Tuesday, October 30, 2018

Death of The Territories by Tim Hornbaker


Death of the Territories by Tim Hornbaker might be his best work yet. The book carefully narrated the first world war of wrestling between the WWF and everybody else. Every wrestling fan knows about the Monday Night Wars. The years 1996-1998 changed wrestling forever, but the war in the 70’s and early 80’s was the first one.
The book carefully details the plan. Vince McMahon Jr. was on a mission to make his promotion a national brand. He began to buy up television rights in what were off limit territories at the time, so he could set up his own live dates. Once he put his product on television he would book live shows. The television set up the live gate. These moves by McMahon allowed the WWF to expand across the United States.
The territories tried to match the expansion of the WWF, but most didn’t have the desire or the money to compete. They were unable to fend off the WWF because they spent more time fighting each other than the enemy. A mistake the book shines light on is the fact that the territories didn’t bother to shore up their own product.
It didn’t make sense for these smaller promotions to try and expand because there was no way they could compete. The WWF didn’t win every city. Some cities were very loyal to the territory and didn’t support the WWF. McMahon bailed out of certain cities, so it’s certainly logical that stronger territories could have survived with proper leadership. However, many times instead of the territory building that area stronger they would go to a WWF city.
These territories would have been able to survive by focusing on their own product. They didn’t spend time with the current fans, and decided to focus on obtaining new ones. This type of action caused the loyal one’s to look elsewhere.
Yet I believe the WWE is much like the NWA was then. They gobbled up everyone and there has been little to no competition. Until now. The indies are growing. The ALL IN pay per view was a perfect example that the WWE isn’t the only fish in the sea anymore and that’s a very good thing. The independent scene should all buy copies of this book and study what not to do if you want to beat the WWE or at least compete.
I recommend this book to anyone who enjoys wrestling history or who knows nothing beyond the WWE. It’s a great read.

Ed "Strangler" Lewis and Richard Dick Shikat June 9, 1932 professional ...

Monday, October 29, 2018

Walmart is done now...

I posted last week that I left my company. I didn't do it the way I wanted, or the way I would advise someone to. My intent was to make the transition as smooth as possible, and did the exact opposite. I love my team, enjoy the work, and the people I work with, but it was time. However, I was also very comfortable and the job was no longer challenging and exciting like it used to be. I was ready to make the jump.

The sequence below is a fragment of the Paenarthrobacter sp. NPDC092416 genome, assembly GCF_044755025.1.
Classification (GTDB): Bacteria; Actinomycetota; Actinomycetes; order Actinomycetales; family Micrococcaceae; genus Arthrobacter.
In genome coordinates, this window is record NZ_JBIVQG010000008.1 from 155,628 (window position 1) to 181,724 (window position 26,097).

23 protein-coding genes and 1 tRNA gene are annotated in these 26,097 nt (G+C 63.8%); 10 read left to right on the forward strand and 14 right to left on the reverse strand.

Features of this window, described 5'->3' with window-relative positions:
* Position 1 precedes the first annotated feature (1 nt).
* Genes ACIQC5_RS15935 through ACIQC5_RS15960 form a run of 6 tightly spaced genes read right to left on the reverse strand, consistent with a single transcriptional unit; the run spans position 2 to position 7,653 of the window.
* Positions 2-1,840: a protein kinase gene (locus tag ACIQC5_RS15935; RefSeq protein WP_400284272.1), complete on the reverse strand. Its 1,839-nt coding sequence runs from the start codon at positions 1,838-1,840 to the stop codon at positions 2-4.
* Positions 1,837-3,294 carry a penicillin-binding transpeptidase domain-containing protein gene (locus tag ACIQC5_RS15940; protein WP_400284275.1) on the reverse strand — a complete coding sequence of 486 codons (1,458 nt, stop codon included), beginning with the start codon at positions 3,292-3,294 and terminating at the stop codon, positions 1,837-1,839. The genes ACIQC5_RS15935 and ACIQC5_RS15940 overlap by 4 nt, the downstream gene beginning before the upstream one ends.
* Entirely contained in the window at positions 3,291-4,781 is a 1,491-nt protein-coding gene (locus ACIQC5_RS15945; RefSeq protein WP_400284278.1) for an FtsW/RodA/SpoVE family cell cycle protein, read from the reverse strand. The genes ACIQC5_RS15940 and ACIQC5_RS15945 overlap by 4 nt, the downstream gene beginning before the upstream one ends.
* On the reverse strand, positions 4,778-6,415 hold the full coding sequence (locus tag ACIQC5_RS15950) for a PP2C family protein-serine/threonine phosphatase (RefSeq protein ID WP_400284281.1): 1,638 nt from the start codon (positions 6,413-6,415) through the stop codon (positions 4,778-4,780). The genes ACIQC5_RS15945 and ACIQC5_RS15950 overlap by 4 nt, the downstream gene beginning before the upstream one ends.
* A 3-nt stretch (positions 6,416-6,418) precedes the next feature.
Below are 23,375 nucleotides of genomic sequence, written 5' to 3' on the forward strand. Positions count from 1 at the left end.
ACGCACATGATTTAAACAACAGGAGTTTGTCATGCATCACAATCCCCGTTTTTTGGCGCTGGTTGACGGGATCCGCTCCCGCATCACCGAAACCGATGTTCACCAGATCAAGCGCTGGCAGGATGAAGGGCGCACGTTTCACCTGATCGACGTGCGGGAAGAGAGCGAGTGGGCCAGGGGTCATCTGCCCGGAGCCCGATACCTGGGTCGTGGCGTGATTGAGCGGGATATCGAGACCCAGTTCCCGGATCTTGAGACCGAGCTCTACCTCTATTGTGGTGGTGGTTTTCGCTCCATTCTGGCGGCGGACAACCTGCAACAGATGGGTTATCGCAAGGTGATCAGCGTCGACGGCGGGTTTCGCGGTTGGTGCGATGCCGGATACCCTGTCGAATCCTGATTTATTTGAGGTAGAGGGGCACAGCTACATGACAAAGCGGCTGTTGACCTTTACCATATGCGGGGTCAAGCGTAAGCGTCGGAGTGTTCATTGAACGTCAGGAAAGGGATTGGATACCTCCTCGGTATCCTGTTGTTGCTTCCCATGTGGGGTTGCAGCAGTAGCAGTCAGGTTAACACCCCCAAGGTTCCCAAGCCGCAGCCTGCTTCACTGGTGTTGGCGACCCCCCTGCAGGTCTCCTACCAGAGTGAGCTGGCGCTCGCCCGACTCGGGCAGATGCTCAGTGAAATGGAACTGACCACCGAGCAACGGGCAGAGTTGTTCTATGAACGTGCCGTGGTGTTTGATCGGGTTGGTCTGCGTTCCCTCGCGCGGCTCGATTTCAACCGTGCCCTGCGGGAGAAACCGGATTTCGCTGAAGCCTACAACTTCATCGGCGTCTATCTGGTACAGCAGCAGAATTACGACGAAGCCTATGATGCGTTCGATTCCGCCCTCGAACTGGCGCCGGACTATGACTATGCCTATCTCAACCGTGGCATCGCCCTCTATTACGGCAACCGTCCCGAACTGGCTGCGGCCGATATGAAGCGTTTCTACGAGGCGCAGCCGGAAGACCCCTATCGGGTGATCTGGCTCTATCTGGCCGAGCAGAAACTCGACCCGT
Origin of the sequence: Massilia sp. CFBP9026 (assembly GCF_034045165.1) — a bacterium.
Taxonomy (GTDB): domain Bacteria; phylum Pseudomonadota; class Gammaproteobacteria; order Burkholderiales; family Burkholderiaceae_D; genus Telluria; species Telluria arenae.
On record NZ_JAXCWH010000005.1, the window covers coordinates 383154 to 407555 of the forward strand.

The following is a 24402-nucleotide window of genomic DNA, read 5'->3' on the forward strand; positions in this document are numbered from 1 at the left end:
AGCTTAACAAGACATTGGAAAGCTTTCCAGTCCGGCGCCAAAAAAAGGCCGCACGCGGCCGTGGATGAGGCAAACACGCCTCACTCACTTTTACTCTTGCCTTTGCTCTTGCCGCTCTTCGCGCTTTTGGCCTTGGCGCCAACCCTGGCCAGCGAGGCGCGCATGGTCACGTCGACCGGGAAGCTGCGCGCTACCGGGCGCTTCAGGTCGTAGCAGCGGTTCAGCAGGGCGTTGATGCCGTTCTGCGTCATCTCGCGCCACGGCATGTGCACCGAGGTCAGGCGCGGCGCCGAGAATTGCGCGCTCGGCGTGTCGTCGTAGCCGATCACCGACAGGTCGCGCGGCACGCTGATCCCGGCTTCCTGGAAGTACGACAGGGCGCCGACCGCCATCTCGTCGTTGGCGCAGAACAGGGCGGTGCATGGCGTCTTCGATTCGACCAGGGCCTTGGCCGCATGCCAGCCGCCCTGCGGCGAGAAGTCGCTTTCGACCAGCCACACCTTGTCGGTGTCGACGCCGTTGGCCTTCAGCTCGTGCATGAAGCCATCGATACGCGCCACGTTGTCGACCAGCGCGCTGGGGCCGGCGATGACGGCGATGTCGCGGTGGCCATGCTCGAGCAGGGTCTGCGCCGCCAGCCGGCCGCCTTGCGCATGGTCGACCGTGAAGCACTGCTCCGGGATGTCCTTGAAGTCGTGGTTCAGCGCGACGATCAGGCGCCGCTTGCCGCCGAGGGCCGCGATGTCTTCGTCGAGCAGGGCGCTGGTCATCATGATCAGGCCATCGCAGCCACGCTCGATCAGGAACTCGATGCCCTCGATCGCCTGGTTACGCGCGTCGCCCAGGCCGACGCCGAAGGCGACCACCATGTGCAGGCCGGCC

My notice was given in August and I didn't tell my team until the day before I went on vacation. The people on my team were not very happy with me. When I came back from vacation it was like I was already gone. One of my associates said as much to me. She was upset because I had confided in her before and I knew I could trust her. That is true. Unfortunately saying goodbye has never been a strength of mine and this time was no different. 

There were two things I hadn't returned; the blue vest and my radio charger. What I couldn't understand was that I couldn't get the store out of my head. While I lay awake last night, or rather early this morning I realized I hadn't ended it at the store. I had people to say goodbye to even if it was going to be difficult. Even if Brian Ronovech might be uncomfortable or sad he had to do it. 

I grabbed the stuff and took care of the unfinished business. I walked the store and said hello to as many people as I could. There was no way to move forward until I had gone back. When I walked out again this morning I felt so much relief. The people that mattered the most were there. Working at a job for a long time is like a relationship that can be tough to end, but like many relationships it was time.

Saturday, October 27, 2018

October 24, 2018 I made the Jump...

It is finally done. I gave a two month's notice to my job and now I have made the jump. The business I've wanted to start since I was a child is happening. No, I didn't expect to sell pro wrestling merchandise. However, if you had asked me in my teens when my wall was covered in wrestling posters if this is what I would want to do with my life , and you would've likely gotten a resounding YES! SO many emotions went into this. Telling my team was difficult, leaving a store I enjoyed working in, and leaving a company that helped me rebuild my life was much tougher than I expected.
Walmart was very good to me.
 I made some friends there and learned valuable lessons in retail, production, efficiency, and leadership. There are no regrets. I needed to leave and my team needed a new voice. It always seemed to me that the day you start your own venture would be a day you give the middle finger to the man and walk proudly out and this feeling of relief would swarm over you. I certainly had the relief of it being over at Walmart, but there is an added intensity now because it is up to me and me alone.
It's what you always wanted Rono.
 I tell myself that and it motivates me because I've always believed I could do this and now I'll find out if I'm full of shit about building businesses or if I really can do it. 
Even if I suck at building companies and should work for someone else at least I know. It will be a bitter pill to swallow, but it'll be out of my system. Starting a company isn't even about not working for someone else it's about seeing if I can do it too.
I know now that I was willing to leave my job to try this. I'm ready.